I have been doing research on diversity and educational equity. One particular section/component that I am especially interested in is educating students that live in ‘poverty’ or have low socioeconomic status (SES). I think it’s important to think about your views on diversity because often we believe stereotypes that our culture prescribes to us without actually thinking them through ourselves.
I stumbled on Paul Gorski’s website today and some of what I read definitely made me stop and think. Wow! I recommend checking it out and consider what the impact of our stereotypes might have on the people we know, especially the people that we teach. Have a read of his article called “The Myth of the Culture of Poverty” and ask yourself if you had ever believed in any of the 4 myths that he discusses.
Do students living in poverty get a fair Educational chance in Australia?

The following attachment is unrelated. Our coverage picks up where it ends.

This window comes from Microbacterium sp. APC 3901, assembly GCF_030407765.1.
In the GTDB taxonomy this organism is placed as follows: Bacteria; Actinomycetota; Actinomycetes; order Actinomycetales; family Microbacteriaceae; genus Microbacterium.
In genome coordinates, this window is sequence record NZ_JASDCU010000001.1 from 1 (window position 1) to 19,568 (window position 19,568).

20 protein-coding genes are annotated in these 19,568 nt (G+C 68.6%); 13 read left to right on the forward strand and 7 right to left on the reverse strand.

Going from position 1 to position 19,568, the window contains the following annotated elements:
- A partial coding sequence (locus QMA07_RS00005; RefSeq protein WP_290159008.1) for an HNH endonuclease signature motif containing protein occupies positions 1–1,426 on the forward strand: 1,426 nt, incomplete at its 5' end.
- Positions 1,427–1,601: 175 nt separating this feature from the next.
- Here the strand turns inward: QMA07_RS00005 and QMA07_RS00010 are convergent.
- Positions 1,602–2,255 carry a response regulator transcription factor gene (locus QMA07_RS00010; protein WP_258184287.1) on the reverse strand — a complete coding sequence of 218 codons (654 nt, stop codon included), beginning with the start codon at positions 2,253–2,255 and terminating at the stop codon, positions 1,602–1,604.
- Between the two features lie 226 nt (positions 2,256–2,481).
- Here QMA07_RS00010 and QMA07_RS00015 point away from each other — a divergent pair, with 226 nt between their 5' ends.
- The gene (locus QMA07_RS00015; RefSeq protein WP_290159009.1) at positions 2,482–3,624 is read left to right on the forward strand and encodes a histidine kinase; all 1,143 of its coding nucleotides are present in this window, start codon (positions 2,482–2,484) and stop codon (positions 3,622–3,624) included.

“The most destructive tool of the culture of classism is deficit theory. In education, we often talk about the deficit perspective—defining students by their weaknesses rather than their strengths…The implications of deficit theory reach far beyond individual bias. If we convince ourselves that poverty results not from gross inequities (in which we might be complicit) but from poor people’s own deficiencies, we are much less likely to support authentic antipoverty policy and programs. Further, if we believe, however wrongly, that poor people don’t value education, then we dodge any responsibility to redress the gross education inequities with which they contend. This application of deficit theory establishes the idea of what Gans (1995) calls the undeserving poor—a segment of our society that simply does not deserve a fair shake.” (Gorski, 2008).
Gorski, P. (2008). The myth of the culture of poverty. Retrieved on 25 March, 2012 from http://www.ascd.org/publications/educational-leadership/apr08/vol65/num07/The-Myth-of-the-Culture-of-Poverty.aspx